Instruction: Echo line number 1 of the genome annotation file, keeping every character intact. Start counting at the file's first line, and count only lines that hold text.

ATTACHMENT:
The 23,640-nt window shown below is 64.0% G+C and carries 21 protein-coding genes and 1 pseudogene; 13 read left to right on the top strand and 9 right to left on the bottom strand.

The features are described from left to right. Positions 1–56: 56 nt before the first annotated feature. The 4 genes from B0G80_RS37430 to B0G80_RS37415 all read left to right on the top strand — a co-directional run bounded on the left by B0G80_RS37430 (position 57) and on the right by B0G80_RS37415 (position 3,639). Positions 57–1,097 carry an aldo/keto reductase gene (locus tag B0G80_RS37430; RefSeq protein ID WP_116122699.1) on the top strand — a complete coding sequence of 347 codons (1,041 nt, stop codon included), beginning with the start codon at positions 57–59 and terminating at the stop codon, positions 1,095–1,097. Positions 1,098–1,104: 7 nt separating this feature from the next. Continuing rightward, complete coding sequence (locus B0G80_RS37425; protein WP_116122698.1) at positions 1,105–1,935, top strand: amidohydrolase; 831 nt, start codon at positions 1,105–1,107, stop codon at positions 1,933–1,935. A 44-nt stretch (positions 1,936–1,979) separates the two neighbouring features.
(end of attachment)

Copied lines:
The 23,640-nt window shown below is 64.0% G+C and carries 21 protein-coding genes and 1 pseudogene; 13 read left to right on the top strand and 9 right to left on the bottom strand.